Academic journal article Journal of Nursing Measurement

Measuring Perceived Mutuality in Women with Eating Disorders: The Development of the Connection-Disconnection Scale

Academic journal article Journal of Nursing Measurement

Measuring Perceived Mutuality in Women with Eating Disorders: The Development of the Connection-Disconnection Scale

Article excerpt

This article describes the development and psychometric testing of the Connection- Disconnection Scale (CDS), the only self-report measure designed to assess perceived mutuality experienced in close relationships by women with eating disorders. Item development was informed by relational-cultural theory and focus groups with patients and recovered individuals. Content and construct validity, test-retest reliability, and internal consistency were examined in samples of female outpatient (n = 131) and partial hospitalization (n = 85) patients. Factor analysis with promax rotation for each version of the CDS in outpatients resulted in a single-factor model explaining 77.53% of the variance for CDS-Mother, 71.86% for CDS-Father, 77.79% for CDS-Partner, and 67.67% for CDS-Friend. Cronbach's alphas ranged from .97 to .99 for both samples. Overall, the CDS demonstrated good discriminant and convergent validity with moderate to strong correlations between CDS parent forms and the Parental Attachment Questionnaire, Dyadic Adjustment Scale, and the Social Support Questionnaire. Regression equations revealed that scores on CDS parent forms were inversely related to several subscale scores on the Eating Disorders Inventory*2. The CDS is a reliable and valid measure of perceived mutuality that can enrich relational understanding of the etiology and treatment of eating disorders in women.

Keywords: perceived mutuality; mutuality; relationships; eating disorders

Much of the eating disorder literature addresses various cognitive-behavioral conceptual models that inform the etiology and treatment of women with eating disorders (Fairburn & Cooper, 1989, Fairburn, Marcus, & Wilson, 1993; Wilson & Fairburn, 1993). These models have evolved over time and incorporate newer thinking from cognitive science such as interpersonal schemas as well as constructs from the literature regarding emotional responding and interpersonal patterns (Meyer, Waller, & Waters, 1998; Safran & Segal, 1996; Wonderlich, Mitchell, Peterson, & Crow, 2001). Additionally, therapy models have recently incorporated work related to interpersonal deficits, emotion regulation, perfectionism, and self-esteem (Fairburn, 1997; Fairburn, Cooper, & Shafran, 2003; Wilfley et al., 1993). However, there is still an inadequate consideration of interpersonal factors, including the client-therapist relationship, in the conceptual models related to eating disorder etiology and treatment.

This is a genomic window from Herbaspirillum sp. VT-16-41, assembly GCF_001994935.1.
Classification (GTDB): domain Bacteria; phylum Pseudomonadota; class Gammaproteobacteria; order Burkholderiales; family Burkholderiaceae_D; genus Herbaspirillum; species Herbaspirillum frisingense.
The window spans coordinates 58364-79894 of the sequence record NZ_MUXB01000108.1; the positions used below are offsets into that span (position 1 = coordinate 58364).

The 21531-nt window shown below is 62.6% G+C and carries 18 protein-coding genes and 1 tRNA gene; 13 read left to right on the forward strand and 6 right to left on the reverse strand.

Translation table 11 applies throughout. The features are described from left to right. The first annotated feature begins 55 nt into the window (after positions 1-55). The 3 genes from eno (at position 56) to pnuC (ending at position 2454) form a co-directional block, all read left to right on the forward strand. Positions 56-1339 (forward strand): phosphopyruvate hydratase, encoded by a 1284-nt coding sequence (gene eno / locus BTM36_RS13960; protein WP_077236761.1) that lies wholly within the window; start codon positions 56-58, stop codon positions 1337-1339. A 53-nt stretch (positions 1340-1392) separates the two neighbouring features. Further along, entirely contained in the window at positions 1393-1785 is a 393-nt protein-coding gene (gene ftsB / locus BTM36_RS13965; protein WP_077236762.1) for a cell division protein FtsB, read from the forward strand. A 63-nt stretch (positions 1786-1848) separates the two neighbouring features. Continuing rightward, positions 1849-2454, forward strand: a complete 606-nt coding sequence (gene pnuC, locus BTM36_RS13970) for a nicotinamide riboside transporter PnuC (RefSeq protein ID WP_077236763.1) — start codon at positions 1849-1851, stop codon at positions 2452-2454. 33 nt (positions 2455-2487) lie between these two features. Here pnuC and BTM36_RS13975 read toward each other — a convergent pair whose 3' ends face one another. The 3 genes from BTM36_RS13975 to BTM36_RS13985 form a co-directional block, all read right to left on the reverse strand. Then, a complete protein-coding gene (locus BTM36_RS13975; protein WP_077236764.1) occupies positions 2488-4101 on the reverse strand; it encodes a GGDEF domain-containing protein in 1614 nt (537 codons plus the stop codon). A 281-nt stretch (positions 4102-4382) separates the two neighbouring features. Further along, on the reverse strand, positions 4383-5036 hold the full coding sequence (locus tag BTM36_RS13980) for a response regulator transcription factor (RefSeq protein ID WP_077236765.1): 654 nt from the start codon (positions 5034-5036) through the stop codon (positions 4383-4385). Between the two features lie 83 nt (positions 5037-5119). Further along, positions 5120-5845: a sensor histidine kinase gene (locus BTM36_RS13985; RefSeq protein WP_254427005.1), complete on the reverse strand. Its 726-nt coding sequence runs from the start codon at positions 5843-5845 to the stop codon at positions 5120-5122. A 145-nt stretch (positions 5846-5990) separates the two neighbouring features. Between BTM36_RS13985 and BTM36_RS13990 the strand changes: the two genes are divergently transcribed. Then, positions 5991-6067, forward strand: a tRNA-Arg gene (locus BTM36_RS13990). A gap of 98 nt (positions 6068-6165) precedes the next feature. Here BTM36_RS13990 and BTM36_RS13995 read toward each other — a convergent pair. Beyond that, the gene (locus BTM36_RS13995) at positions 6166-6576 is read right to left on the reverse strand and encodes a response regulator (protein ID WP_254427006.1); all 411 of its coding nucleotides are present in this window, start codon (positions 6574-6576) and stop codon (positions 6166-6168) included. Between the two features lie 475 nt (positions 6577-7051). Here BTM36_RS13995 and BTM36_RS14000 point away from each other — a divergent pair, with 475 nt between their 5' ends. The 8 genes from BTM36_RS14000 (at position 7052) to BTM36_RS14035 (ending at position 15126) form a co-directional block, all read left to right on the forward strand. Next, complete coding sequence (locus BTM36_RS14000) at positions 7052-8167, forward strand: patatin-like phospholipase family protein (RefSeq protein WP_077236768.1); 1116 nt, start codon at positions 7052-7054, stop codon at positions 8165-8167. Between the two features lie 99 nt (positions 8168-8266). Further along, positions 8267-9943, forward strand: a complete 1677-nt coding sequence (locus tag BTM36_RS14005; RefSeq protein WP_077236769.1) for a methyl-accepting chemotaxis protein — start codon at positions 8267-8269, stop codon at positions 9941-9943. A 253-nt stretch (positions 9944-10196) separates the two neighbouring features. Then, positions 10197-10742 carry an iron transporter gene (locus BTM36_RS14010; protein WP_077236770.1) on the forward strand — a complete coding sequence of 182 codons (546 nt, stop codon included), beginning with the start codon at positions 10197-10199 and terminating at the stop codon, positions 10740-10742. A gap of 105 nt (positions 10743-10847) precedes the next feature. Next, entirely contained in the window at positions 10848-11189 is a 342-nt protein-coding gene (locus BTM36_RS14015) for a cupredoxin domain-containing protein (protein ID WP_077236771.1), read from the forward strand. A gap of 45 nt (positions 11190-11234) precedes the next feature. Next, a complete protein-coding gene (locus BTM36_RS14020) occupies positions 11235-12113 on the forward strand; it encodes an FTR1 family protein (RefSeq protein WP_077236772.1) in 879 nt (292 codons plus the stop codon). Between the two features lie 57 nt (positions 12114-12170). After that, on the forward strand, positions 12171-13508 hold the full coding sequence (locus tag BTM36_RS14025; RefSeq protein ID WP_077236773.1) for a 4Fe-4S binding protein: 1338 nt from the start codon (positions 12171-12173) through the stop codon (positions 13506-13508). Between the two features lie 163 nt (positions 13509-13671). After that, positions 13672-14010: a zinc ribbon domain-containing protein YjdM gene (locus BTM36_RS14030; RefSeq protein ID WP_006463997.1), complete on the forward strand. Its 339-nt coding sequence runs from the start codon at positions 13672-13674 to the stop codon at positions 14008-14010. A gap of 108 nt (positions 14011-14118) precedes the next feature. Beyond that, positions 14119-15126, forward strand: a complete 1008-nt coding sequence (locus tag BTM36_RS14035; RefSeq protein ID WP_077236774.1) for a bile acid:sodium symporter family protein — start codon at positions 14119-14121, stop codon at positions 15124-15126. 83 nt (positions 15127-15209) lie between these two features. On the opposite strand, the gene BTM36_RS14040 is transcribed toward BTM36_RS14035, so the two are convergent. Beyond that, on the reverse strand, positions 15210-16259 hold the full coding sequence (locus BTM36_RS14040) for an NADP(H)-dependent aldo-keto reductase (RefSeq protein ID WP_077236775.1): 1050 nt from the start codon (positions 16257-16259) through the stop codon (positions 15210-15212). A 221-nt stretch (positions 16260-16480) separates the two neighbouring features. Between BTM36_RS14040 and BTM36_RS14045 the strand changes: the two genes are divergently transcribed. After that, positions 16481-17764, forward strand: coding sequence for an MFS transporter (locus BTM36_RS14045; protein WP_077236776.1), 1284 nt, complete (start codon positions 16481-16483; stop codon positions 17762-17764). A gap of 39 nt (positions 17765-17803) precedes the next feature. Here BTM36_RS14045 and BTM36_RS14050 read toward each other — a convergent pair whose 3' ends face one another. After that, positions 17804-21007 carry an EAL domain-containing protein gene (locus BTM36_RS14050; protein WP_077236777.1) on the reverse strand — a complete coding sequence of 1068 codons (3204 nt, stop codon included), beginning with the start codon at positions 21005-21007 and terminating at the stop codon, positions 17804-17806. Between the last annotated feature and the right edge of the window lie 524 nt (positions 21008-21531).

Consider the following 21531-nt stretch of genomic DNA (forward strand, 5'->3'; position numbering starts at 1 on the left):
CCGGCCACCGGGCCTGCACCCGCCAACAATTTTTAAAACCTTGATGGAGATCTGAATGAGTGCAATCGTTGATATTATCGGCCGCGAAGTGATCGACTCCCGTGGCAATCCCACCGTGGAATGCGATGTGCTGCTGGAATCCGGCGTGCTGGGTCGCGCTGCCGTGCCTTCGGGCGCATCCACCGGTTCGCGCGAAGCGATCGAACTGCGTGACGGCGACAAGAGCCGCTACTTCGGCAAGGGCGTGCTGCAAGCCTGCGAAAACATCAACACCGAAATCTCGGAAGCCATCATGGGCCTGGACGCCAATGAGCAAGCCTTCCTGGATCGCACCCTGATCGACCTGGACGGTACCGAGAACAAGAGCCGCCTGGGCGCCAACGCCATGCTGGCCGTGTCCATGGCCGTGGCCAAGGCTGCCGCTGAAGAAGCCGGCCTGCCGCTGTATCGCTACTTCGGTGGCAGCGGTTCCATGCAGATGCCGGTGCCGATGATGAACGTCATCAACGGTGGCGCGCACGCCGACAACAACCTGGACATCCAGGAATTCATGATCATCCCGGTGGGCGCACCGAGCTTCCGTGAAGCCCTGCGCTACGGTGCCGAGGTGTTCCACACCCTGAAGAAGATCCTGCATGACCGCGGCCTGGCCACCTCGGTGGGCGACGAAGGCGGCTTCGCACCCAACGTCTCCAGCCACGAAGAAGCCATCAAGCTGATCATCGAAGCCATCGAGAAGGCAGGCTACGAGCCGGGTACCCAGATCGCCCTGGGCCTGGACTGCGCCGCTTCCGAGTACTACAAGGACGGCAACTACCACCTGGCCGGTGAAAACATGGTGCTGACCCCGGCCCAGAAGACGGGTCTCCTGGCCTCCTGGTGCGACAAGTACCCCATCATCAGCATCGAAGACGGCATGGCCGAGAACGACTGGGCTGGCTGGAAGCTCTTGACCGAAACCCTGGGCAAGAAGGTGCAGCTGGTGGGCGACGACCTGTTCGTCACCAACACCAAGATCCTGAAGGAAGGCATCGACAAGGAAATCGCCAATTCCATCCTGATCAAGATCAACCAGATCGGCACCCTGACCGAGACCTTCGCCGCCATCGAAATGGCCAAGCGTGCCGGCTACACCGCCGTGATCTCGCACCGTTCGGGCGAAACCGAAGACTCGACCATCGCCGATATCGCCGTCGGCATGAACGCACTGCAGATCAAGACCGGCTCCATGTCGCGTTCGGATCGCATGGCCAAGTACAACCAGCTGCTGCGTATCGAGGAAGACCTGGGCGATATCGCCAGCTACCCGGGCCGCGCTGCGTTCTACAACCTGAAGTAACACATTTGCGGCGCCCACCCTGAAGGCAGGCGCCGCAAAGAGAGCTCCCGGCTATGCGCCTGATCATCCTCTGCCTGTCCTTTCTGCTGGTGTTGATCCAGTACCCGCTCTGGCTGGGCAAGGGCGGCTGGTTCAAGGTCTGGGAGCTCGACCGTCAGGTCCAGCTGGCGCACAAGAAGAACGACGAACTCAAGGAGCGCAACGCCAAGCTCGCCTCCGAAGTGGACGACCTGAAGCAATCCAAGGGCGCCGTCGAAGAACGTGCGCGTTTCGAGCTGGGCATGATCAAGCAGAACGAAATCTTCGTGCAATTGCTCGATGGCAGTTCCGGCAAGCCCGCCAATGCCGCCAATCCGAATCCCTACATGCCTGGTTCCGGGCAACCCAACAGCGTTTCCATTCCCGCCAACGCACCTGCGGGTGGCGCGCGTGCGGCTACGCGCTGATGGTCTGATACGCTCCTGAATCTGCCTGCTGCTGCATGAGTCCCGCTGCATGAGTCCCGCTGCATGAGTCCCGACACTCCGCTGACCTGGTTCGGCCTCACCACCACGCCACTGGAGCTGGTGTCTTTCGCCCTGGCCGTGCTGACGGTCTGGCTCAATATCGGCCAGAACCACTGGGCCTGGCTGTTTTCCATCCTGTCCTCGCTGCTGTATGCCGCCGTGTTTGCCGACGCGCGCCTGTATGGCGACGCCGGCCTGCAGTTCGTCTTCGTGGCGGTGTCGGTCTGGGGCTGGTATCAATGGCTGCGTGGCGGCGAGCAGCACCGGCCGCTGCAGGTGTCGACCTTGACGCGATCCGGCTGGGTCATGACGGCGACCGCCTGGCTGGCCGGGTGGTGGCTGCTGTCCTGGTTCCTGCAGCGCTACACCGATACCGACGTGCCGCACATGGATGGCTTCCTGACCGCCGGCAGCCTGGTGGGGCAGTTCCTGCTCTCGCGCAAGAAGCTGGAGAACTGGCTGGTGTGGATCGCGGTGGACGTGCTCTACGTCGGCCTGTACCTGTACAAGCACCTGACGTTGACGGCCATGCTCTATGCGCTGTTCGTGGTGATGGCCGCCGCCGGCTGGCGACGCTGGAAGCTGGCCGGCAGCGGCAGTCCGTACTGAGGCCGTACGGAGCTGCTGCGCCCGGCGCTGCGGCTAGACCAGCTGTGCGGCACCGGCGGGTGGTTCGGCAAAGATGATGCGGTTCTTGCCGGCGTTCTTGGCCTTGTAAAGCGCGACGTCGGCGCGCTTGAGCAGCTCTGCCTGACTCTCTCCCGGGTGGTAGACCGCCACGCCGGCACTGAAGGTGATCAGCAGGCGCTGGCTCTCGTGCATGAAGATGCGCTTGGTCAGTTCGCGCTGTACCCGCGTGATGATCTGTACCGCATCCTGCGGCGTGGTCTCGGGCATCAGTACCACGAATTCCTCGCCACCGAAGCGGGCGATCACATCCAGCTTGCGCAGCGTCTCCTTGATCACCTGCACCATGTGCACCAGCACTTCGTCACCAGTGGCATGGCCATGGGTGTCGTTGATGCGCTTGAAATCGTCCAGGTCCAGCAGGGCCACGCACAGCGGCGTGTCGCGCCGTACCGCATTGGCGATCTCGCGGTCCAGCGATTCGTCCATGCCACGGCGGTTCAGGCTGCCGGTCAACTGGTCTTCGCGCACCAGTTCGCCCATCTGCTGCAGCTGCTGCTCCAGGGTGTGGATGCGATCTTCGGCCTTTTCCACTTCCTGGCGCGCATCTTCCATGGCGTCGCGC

While some of the theoretical and empirical work in the eating disorders field identifies the quality of interpersonal relationships as influential in the development of and recovery from eating disorders (Fairburn, Welch, Doll, Davies, & O'Connor, 1997; Treasure, Smith, & Crane, 2007; van Furth et al., 1996), there is a lack of empirical work specifically examining the experience of connection or disconnection women with eating disorders have in relationships with close others. One construct from relational-cultural theory that describes a more connected relationship with others is called perceived mutuality (Genero, Miller, Surrey, & Baldwin, 1992). Perceived mutuality is a back-and-forth flow of thoughts, feelings, and activity between people in relationship (Genero et al., 1992) and is characterized by what Miller and Stiver (1997) named the "five good things," that is, a bidirectional experience of increased self-worth; empowerment; clarity about oneself, the other, and the relationship; energy or zest for life; and desire for more connection with others.

The experience of perceived mutuality is important for men's and women's psychological development, resistance to illness, and recovery (Spencer, 2000) but potentially even more so for women, who are socialized to grow in and through connection with others (Chodorow, 1978; Gilligan, 1991; Miller & Stiver, 1997). Repetitive experiences (internally or externally generated) leading to a sense of severe and/or chronic disconnection from others, characterized by low perceived mutuality, could threaten psychological growth, increase vulnerability to illness, and obstruct recovery (Genero et al. …

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